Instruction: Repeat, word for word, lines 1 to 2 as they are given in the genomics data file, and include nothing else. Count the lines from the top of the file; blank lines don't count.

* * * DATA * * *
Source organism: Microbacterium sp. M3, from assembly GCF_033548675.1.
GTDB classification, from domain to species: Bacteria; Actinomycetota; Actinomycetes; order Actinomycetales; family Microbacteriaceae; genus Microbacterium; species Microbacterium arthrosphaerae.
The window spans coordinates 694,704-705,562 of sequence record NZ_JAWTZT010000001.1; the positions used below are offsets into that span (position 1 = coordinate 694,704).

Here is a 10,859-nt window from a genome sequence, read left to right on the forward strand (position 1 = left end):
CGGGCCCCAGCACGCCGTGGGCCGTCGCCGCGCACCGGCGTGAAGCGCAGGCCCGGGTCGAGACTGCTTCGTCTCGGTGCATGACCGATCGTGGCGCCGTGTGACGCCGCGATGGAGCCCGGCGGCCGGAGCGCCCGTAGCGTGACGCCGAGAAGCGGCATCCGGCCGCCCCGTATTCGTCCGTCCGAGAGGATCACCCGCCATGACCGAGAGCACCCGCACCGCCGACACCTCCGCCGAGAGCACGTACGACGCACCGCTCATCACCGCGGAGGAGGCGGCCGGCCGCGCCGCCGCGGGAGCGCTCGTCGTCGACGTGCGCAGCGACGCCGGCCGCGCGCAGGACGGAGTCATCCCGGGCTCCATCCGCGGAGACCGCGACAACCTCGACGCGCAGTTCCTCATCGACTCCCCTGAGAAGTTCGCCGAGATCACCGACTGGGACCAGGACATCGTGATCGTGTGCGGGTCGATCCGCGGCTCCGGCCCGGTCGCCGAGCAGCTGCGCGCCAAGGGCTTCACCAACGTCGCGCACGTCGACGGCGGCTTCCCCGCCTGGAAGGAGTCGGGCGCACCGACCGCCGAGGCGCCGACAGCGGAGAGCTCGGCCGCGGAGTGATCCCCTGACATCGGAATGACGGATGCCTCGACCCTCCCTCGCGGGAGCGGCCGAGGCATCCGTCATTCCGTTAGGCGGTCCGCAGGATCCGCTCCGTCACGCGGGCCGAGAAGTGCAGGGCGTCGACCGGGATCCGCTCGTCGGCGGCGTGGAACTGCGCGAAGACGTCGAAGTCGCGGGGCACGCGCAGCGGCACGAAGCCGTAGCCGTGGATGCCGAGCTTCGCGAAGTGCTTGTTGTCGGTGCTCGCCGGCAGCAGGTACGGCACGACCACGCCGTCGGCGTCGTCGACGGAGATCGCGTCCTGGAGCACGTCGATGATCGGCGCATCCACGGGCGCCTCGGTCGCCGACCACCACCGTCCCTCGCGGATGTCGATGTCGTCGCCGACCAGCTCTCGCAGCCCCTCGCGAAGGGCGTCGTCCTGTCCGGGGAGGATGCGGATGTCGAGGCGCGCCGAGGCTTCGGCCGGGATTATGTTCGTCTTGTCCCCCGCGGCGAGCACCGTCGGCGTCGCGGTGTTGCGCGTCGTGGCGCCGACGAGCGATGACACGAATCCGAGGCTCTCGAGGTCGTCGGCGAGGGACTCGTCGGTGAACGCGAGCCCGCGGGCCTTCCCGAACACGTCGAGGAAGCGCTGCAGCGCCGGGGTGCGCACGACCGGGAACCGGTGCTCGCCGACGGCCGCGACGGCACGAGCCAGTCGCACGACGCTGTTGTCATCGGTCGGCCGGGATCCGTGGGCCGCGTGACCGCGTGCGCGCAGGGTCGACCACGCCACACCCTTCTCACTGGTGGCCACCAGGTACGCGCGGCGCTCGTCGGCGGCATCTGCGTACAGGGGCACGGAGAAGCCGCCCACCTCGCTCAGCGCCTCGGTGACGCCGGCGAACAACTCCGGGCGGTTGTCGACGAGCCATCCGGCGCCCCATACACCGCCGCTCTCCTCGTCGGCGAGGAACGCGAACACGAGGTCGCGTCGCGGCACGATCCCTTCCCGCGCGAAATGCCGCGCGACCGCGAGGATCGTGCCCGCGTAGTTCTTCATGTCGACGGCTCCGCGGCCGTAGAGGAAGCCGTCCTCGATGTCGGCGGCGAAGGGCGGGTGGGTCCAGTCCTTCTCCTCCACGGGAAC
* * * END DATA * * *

Source organism: Microbacterium sp. M3, from assembly GCF_033548675.1.
GTDB classification, from domain to species: Bacteria; Actinomycetota; Actinomycetes; order Actinomycetales; family Microbacteriaceae; genus Microbacterium; species Microbacterium arthrosphaerae.